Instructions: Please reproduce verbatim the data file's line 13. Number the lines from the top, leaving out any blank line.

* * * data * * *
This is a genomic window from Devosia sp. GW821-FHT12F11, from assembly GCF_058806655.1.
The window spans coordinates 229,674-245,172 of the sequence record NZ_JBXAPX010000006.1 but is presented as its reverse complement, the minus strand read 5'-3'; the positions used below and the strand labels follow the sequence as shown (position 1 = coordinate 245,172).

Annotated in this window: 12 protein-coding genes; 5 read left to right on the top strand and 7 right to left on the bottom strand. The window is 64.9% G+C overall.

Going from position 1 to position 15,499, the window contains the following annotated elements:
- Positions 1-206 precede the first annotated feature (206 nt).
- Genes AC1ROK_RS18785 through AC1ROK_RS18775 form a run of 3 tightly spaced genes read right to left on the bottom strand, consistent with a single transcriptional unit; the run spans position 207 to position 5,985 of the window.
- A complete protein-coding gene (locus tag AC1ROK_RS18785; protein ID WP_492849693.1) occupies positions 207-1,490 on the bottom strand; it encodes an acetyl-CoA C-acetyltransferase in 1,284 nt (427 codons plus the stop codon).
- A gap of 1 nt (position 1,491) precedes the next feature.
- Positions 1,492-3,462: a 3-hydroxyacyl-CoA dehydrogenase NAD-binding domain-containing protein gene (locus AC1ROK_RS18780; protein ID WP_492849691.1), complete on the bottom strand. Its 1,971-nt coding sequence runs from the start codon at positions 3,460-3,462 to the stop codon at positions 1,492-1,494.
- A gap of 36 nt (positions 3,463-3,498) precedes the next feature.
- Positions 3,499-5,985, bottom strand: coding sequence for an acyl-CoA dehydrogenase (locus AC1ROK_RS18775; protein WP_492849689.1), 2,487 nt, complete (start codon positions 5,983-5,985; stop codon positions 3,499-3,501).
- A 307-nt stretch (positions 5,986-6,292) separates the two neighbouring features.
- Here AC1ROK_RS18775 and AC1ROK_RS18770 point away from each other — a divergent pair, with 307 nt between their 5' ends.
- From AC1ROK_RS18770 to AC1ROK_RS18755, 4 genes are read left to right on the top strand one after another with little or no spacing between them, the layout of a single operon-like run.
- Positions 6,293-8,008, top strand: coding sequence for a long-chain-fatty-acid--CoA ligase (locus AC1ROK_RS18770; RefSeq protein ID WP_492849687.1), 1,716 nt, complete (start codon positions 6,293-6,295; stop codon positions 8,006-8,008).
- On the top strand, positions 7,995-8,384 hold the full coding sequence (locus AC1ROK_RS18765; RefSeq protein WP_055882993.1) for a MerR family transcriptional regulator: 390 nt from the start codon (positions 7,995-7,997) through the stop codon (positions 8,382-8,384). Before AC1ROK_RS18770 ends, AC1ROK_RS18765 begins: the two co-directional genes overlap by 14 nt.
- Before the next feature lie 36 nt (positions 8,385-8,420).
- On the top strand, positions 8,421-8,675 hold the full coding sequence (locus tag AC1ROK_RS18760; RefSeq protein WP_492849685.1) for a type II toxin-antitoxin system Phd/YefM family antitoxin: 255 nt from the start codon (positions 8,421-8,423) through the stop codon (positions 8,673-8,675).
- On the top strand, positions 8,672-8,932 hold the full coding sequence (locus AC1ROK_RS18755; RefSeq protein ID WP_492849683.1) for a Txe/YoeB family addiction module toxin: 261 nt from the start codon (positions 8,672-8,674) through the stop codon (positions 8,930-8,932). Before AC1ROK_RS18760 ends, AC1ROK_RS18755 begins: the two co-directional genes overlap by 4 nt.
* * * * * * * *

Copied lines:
- Here AC1ROK_RS18775 and AC1ROK_RS18770 point away from each other — a divergent pair, with 307 nt between their 5' ends.